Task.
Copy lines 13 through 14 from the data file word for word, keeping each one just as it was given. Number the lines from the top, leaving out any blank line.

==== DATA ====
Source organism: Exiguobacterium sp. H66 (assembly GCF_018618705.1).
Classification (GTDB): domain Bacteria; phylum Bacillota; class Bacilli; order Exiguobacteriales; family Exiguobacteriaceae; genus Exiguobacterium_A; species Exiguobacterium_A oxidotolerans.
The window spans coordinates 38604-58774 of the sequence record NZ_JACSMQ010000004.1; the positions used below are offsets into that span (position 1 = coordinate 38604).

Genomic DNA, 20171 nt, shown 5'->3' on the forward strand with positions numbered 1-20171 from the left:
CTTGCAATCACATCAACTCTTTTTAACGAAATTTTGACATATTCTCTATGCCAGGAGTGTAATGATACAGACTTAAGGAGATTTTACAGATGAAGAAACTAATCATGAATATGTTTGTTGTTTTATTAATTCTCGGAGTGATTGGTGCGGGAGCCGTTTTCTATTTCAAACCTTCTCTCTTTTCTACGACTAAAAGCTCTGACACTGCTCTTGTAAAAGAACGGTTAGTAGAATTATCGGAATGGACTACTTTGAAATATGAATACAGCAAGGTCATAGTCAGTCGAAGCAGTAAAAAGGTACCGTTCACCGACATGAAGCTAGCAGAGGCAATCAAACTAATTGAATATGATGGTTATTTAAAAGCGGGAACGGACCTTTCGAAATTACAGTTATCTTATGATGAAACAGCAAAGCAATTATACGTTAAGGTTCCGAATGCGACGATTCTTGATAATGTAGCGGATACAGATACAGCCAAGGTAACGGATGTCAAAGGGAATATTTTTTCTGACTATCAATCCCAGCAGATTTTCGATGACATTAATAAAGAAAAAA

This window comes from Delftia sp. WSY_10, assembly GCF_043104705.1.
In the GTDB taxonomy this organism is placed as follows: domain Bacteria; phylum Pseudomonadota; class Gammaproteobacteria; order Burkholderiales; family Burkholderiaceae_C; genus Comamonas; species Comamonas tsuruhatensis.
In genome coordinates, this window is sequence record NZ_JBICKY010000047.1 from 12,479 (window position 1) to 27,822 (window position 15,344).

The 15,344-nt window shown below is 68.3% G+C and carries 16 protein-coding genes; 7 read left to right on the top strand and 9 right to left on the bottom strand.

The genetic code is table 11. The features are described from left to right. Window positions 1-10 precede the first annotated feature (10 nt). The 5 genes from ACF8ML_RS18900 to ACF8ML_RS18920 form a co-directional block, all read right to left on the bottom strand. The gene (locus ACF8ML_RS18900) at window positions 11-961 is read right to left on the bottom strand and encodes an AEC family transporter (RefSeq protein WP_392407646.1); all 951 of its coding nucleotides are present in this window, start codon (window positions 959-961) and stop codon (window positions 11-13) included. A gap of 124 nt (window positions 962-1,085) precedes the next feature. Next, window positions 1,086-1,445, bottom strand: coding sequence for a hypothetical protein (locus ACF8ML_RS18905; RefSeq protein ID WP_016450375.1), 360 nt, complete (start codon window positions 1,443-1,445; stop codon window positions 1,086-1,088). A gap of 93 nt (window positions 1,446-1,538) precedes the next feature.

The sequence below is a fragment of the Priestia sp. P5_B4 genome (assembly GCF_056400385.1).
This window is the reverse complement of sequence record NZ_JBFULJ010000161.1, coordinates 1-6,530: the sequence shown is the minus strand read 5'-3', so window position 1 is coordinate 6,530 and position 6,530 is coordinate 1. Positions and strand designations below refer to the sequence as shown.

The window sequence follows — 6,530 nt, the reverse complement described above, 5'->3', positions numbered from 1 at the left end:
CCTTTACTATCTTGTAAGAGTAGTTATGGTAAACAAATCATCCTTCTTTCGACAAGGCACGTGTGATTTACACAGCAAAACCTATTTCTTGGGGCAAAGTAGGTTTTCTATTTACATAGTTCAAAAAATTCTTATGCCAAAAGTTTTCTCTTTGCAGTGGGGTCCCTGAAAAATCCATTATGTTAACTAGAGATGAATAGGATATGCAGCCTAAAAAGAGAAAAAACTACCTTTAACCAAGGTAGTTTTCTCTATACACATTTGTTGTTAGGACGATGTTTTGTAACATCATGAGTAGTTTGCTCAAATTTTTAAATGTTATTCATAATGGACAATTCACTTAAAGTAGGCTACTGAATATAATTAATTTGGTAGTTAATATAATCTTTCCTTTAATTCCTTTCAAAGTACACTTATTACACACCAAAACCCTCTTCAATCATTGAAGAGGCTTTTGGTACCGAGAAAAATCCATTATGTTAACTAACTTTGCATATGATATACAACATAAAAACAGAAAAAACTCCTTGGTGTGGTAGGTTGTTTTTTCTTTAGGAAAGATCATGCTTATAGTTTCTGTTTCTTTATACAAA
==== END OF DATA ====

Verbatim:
The window sequence follows — 6,530 nt, the reverse complement described above, 5'->3', positions numbered from 1 at the left end:
CCTTTACTATCTTGTAAGAGTAGTTATGGTAAACAAATCATCCTTCTTTCGACAAGGCACGTGTGATTTACACAGCAAAACCTATTTCTTGGGGCAAAGTAGGTTTTCTATTTACATAGTTCAAAAAATTCTTATGCCAAAAGTTTTCTCTTTGCAGTGGGGTCCCTGAAAAATCCATTATGTTAACTAGAGATGAATAGGATATGCAGCCTAAAAAGAGAAAAAACTACCTTTAACCAAGGTAGTTTTCTCTATACACATTTGTTGTTAGGACGATGTTTTGTAACATCATGAGTAGTTTGCTCAAATTTTTAAATGTTATTCATAATGGACAATTCACTTAAAGTAGGCTACTGAATATAATTAATTTGGTAGTTAATATAATCTTTCCTTTAATTCCTTTCAAAGTACACTTATTACACACCAAAACCCTCTTCAATCATTGAAGAGGCTTTTGGTACCGAGAAAAATCCATTATGTTAACTAACTTTGCATATGATATACAACATAAAAACAGAAAAAACTCCTTGGTGTGGTAGGTTGTTTTTTCTTTAGGAAAGATCATGCTTATAGTTTCTGTTTCTTTATACAAA